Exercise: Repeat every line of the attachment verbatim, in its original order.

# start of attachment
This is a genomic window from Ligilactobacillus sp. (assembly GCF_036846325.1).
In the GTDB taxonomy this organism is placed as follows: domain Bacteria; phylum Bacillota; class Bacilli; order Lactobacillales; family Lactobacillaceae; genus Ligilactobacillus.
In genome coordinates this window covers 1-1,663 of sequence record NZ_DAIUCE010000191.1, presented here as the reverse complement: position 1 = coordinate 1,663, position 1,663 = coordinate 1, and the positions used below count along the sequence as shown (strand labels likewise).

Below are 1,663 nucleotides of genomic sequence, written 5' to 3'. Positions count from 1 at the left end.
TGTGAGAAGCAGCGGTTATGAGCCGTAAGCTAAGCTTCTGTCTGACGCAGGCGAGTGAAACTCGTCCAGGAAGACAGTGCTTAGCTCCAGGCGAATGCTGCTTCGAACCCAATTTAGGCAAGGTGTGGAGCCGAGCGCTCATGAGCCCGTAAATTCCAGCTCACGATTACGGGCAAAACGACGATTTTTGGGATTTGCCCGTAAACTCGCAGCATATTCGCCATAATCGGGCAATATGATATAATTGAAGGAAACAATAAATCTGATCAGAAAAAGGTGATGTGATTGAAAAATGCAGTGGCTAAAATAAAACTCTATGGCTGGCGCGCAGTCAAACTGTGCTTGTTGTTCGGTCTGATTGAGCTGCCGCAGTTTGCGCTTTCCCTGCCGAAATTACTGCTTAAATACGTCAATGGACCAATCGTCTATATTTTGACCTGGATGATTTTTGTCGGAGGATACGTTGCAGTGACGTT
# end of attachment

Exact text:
This is a genomic window from Ligilactobacillus sp. (assembly GCF_036846325.1).
In the GTDB taxonomy this organism is placed as follows: domain Bacteria; phylum Bacillota; class Bacilli; order Lactobacillales; family Lactobacillaceae; genus Ligilactobacillus.
In genome coordinates this window covers 1-1,663 of sequence record NZ_DAIUCE010000191.1, presented here as the reverse complement: position 1 = coordinate 1,663, position 1,663 = coordinate 1, and the positions used below count along the sequence as shown (strand labels likewise).

Below are 1,663 nucleotides of genomic sequence, written 5' to 3'. Positions count from 1 at the left end.
TGTGAGAAGCAGCGGTTATGAGCCGTAAGCTAAGCTTCTGTCTGACGCAGGCGAGTGAAACTCGTCCAGGAAGACAGTGCTTAGCTCCAGGCGAATGCTGCTTCGAACCCAATTTAGGCAAGGTGTGGAGCCGAGCGCTCATGAGCCCGTAAATTCCAGCTCACGATTACGGGCAAAACGACGATTTTTGGGATTTGCCCGTAAACTCGCAGCATATTCGCCATAATCGGGCAATATGATATAATTGAAGGAAACAATAAATCTGATCAGAAAAAGGTGATGTGATTGAAAAATGCAGTGGCTAAAATAAAACTCTATGGCTGGCGCGCAGTCAAACTGTGCTTGTTGTTCGGTCTGATTGAGCTGCCGCAGTTTGCGCTTTCCCTGCCGAAATTACTGCTTAAATACGTCAATGGACCAATCGTCTATATTTTGACCTGGATGATTTTTGTCGGAGGATACGTTGCAGTGACGTT